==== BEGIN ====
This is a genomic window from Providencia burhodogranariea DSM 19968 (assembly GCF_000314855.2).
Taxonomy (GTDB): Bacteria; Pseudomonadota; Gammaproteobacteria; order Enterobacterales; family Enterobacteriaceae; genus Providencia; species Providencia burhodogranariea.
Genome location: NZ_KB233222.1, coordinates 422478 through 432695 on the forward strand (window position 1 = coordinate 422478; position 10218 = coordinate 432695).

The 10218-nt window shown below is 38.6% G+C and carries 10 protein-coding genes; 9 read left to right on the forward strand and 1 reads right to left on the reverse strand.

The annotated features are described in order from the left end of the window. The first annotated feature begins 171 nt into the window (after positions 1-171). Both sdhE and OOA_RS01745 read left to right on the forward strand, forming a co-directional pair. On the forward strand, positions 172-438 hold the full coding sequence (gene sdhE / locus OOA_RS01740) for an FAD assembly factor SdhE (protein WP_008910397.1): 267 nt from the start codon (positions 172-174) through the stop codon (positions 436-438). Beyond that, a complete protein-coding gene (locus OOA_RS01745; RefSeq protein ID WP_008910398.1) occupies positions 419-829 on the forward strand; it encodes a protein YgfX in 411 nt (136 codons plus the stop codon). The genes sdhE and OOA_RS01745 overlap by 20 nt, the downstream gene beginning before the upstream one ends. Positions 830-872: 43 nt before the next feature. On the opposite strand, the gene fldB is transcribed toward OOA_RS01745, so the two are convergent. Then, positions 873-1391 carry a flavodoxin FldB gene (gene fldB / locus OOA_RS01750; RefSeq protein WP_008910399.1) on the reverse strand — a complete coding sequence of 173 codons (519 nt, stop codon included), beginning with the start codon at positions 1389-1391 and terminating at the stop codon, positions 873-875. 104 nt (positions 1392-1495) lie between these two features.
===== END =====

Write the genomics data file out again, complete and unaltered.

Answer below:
This is a genomic window from Providencia burhodogranariea DSM 19968 (assembly GCF_000314855.2).
Taxonomy (GTDB): Bacteria; Pseudomonadota; Gammaproteobacteria; order Enterobacterales; family Enterobacteriaceae; genus Providencia; species Providencia burhodogranariea.
Genome location: NZ_KB233222.1, coordinates 422478 through 432695 on the forward strand (window position 1 = coordinate 422478; position 10218 = coordinate 432695).

The 10218-nt window shown below is 38.6% G+C and carries 10 protein-coding genes; 9 read left to right on the forward strand and 1 reads right to left on the reverse strand.

The annotated features are described in order from the left end of the window. The first annotated feature begins 171 nt into the window (after positions 1-171). Both sdhE and OOA_RS01745 read left to right on the forward strand, forming a co-directional pair. On the forward strand, positions 172-438 hold the full coding sequence (gene sdhE / locus OOA_RS01740) for an FAD assembly factor SdhE (protein WP_008910397.1): 267 nt from the start codon (positions 172-174) through the stop codon (positions 436-438). Beyond that, a complete protein-coding gene (locus OOA_RS01745; RefSeq protein ID WP_008910398.1) occupies positions 419-829 on the forward strand; it encodes a protein YgfX in 411 nt (136 codons plus the stop codon). The genes sdhE and OOA_RS01745 overlap by 20 nt, the downstream gene beginning before the upstream one ends. Positions 830-872: 43 nt before the next feature. On the opposite strand, the gene fldB is transcribed toward OOA_RS01745, so the two are convergent. Then, positions 873-1391 carry a flavodoxin FldB gene (gene fldB / locus OOA_RS01750; RefSeq protein WP_008910399.1) on the reverse strand — a complete coding sequence of 173 codons (519 nt, stop codon included), beginning with the start codon at positions 1389-1391 and terminating at the stop codon, positions 873-875. 104 nt (positions 1392-1495) lie between these two features.